Background: Depression is a common comorbid disorder of dementia. This study explores the prevalence of and factors associated with depressive symptomatology, and antidepressant prescription rates in severe dementia across eight European countries.
Methods: In total, 414 people with severe dementia completed measures of cognition and quality of life (QoL), whilst carers completed proxy measures of activities of daily living (ADLs), depression, neuropsychiatric symptoms, QoL and comorbidity.
Results: Findings indicated that 30% of the sample had depression, whilst the highest and lowest prevalence of depression was reported in Germany and Finland, respectively. Lower QoL, the presence of pain and more frequent neuropsychiatric symptoms were associated with depressive symptomatology, whilst no significant relationship between impairment of ADLs, comorbidity, and depression emerged. Spain and Estonia had the highest and lowest rates of antidepressant prescribing, respectively, whilst Germany had the highest discrepancy between depressive symptomatology and prescription.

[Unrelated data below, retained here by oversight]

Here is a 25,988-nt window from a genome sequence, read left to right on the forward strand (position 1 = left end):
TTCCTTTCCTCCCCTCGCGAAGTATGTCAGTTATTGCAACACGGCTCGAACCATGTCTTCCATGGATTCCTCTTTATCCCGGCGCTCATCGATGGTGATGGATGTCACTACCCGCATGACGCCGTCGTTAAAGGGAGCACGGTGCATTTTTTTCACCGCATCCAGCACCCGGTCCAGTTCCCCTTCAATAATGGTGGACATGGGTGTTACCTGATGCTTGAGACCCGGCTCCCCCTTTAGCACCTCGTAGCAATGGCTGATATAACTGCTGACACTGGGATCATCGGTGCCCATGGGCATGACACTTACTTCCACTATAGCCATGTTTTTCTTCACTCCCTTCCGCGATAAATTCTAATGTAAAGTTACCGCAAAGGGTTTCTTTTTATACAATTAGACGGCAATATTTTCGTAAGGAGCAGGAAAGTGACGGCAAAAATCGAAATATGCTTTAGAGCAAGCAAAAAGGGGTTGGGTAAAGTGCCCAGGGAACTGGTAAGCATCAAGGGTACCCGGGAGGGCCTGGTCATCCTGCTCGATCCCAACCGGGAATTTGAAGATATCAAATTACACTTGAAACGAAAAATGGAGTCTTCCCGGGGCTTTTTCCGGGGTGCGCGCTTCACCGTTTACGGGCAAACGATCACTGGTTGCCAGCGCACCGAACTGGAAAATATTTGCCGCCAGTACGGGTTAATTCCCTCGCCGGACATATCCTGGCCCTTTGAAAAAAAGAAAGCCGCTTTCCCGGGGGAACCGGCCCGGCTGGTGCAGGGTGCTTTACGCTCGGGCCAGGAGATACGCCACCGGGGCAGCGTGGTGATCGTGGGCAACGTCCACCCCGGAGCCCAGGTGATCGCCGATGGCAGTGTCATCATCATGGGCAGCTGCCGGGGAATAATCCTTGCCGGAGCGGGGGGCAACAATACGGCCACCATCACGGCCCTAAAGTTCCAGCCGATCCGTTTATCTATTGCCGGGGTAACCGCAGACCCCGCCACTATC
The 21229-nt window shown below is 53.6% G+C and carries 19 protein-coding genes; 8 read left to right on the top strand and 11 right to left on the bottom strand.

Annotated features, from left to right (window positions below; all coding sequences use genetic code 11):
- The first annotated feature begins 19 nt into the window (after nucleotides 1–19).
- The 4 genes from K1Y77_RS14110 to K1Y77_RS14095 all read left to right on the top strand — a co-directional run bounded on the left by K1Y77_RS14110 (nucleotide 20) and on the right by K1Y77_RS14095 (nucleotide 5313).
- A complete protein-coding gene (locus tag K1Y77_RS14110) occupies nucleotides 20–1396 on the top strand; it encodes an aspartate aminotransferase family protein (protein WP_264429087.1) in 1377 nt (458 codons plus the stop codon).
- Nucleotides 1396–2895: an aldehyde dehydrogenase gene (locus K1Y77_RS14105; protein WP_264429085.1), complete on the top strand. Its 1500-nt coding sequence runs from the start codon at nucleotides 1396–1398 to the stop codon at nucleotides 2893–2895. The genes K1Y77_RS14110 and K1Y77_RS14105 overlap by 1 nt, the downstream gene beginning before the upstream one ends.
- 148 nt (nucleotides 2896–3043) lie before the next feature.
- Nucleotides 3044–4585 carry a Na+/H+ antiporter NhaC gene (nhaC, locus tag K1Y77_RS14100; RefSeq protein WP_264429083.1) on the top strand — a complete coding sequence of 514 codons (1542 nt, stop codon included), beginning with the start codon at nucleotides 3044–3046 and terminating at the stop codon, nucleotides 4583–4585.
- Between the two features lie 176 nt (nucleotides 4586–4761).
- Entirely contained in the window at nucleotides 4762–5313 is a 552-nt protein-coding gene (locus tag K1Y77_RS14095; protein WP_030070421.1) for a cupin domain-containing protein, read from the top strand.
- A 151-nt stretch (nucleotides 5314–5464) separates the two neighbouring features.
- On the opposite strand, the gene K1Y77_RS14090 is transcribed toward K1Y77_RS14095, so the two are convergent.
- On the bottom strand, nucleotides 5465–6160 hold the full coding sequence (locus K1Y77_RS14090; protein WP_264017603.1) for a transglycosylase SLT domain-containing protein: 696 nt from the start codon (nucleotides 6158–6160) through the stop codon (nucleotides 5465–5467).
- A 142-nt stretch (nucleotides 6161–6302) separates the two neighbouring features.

Conclusions: The study highlights variations across countries in the prevalence of depressive symptomatology in severe dementia and prescription of antidepressants. Information about factors associated with depressive symptomatology may help to better identify and manage depression.
- activities of daily living
- neuropsychiatric behavior
- quality of life
- MILD COGNITIVE IMPAIRMENT
- NURSING-HOME RESIDENTS
- NEUROPSYCHIATRIC INVENTORY
- PSYCHOLOGICAL SYMPTOMS
- CORNELL SCALE